A bill allowing religious groups to deny marriages to same-sex couples cleared its first hurdle in the Legislature on Wednesday, passing a House panel.
The Pastor Protection Act (HB 43) was written in response to increasing uncertainty in the law after the U.S. Supreme Court legalized same-sex marriage this summer, bill supporters say. It passed the House Civil Justice Subcommittee on a 9-4 vote along party lines, with all Republicans in favor and all Democrats against.
Sponsors Reps. Scott Plakon, R-Longwood, and Bob Cortes, R- Altamonte Springs, said the legislation is necessary to give pastors additional protection, clarifying the religious freedoms in the First Amendment to the U.S. Constitution.
"As everyone knows, there's been numerous changes in the law and the culture recently, so this law is designed to make clear in Florida statutes that no religious organization will have to perform or solemnize a marriage that violates their religious beliefs," Plakon said to the committee.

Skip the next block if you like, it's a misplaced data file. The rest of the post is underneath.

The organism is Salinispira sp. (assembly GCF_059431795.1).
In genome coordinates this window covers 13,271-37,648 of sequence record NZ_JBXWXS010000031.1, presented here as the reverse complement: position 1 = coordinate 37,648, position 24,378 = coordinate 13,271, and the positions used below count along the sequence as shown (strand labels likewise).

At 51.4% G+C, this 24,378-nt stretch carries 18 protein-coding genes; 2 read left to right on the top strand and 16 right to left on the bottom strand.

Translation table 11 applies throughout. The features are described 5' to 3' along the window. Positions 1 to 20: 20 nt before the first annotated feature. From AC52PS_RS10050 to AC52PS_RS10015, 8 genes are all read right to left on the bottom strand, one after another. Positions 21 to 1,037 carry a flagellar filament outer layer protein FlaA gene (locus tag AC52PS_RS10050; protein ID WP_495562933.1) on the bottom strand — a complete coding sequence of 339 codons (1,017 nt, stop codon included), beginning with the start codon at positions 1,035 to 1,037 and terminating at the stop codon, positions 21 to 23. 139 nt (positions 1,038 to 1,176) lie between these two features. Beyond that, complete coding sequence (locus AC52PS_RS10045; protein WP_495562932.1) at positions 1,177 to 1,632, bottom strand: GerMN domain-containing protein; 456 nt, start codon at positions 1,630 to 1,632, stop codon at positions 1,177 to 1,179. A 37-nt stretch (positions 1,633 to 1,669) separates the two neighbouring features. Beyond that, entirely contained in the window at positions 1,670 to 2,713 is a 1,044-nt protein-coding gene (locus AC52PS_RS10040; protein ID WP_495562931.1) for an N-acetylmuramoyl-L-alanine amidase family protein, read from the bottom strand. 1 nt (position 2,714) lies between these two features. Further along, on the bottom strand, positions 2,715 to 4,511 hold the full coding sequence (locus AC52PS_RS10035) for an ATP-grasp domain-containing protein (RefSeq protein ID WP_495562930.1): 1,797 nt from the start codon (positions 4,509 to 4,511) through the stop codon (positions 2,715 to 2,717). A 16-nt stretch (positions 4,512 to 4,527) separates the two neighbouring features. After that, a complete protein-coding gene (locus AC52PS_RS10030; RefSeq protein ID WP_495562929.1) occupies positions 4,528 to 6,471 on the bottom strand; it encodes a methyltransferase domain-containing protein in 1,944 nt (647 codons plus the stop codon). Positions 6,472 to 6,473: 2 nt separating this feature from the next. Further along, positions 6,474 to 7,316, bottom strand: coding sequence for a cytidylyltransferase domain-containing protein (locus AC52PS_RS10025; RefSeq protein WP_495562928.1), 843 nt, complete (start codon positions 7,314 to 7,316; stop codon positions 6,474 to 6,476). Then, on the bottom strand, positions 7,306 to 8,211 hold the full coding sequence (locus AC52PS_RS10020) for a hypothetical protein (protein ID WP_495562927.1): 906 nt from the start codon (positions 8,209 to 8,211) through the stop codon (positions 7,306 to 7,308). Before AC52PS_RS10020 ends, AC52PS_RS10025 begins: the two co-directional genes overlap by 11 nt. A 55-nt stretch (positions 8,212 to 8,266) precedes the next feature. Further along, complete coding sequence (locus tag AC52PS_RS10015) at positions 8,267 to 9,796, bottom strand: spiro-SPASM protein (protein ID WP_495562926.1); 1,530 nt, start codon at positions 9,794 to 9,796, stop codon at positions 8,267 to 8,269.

Then followed nearly two hours of passionate testimony, much of it from pastors across Florida on both sides of the issue.
Supporters argue that although the First Amendment has been interpreted to allow pastors and churches to choose who they will and will not marry, this will give an additional layer of protection in state law. It's an issue of religious freedom, they say.
"Our world is changing, people are changing, laws are changing," said Richard King, a pastor from Eustis, Fla. "But God does not change."
Opponents, however, say an additional law is unnecessary, especially one that simply reinforces such a central constitutional right.
"No law is going to stop lawsuits, especially in the face of the fact that the United States Constitution clearly says that pastors have the right -- and rightfully so -- to decide who they want to marry," said Rep. Dwight Dudley, D-St. Petersburg.
Their concern goes beyond that, however. Carlos Guillermo-Smith, lobbyist for LGBT activism group Equality Florida, said his group supports the idea behind the legislation: that pastors shouldn't be forced to take part in any wedding they aren't comfortable with.
In fact, he said, Equality Florida would contribute to a church's legal defense if it were sued by a same-sex couple after being turned away.
He worries, though, that it could be rewritten and changed in future committees or on the floor of the House or Senate.